In an effort to reduce the potential complications associated with these plate constructs, surgeons in the Department of Neurological Surgery have adopted a novel technique using a zero-profile interbody fixation device that eliminates the need for an anterior plate after a discectomy procedure. The STALIF-CTM, developed by Centinel Spine, is a radiolucent cervical integrated interbody fusion device constructed of polyether-ether-ketone (PEEK) with three integrated cancellous screws designed to provide lag compression between the adjacent vertebral bodies and confer anterior column fixation. The design avoids the need for any additional internal fixation devices while providing the segmental rigidity necessary for cervical spinal fusion.

This zero-profile device is contained entirely within the disc space and does not protrude past the anterior wall of the vertebral body as does an anterior cervical plate. This minimizes soft tissue irritation and contact with the esophagus and vocal cords. The risk of future complications in adjacent levels of the cervical spine is also theoretically minimized, as it has been shown that cervical plates placed near an adjacent level may lead to bone formation and degeneration of that adjacent disc. This device is biomechanically similar to a cage and plate fusion, providing the patient with immediate mechanical stability while reducing the morbidity associated with plate fusion.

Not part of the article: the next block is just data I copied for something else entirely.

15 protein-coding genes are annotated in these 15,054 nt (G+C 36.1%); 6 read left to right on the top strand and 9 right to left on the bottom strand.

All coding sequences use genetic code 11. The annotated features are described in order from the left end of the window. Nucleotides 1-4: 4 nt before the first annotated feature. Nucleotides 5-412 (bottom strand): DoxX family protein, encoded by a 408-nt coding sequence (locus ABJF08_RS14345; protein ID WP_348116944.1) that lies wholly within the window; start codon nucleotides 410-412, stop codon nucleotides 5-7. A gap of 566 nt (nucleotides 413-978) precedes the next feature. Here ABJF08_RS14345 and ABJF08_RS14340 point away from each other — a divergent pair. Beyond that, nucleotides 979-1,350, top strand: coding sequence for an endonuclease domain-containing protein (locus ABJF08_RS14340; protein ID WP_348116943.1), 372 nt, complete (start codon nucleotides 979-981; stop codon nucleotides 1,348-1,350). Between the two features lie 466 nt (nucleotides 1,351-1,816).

In order to carefully evaluate this new technique, a prospective investigation was performed on all patients who underwent implantation of the zero-profile STALIF-C device instead of a cervical plate fixation for both single level as well as multi-level cervical discectomy surgery starting back in January 2011. The primary indication for surgery was symptoms of radiculopathy and/or myelopathy due to a herniated disc that had failed non-surgical measures of treatment. The mean age of patients undergoing surgery was 54 years old, with ages ranging from 28 to 69 years. Cervical fusion was assessed at three months using antero-posterior and lateral plain radiographs. Self-reported outcomes were measured using patient questionnaires, including the SF-12, the Neck Disability Index, EuroQol-5D, and a visual analog scale for pain, that were completed preoperatively, and at three and six months following surgery.

Our study found that there was a statistically significant improvement in preoperative symptoms for the entire cohort (p=0.001). There were no cases of persistent dysphagia, vocal cord injury, or pseudoarthrosis (i.e. failure of fusion) in all patients who have so far had the device implanted. Perhaps most importantly, there was no statistical difference in outcomes between patients undergoing multi-level discectomy surgery (in some cases up to four levels) and those patients who underwent surgery for a single level alone. This study has supported our adoption of zero-profile devices over plate fixation for all patients undergoing routine cervical discectomy surgery.

For more information on Stalif-C, please contact Peter Gerszten, MD, or Erin E. Thomason, PA-C, at 412-647-1700.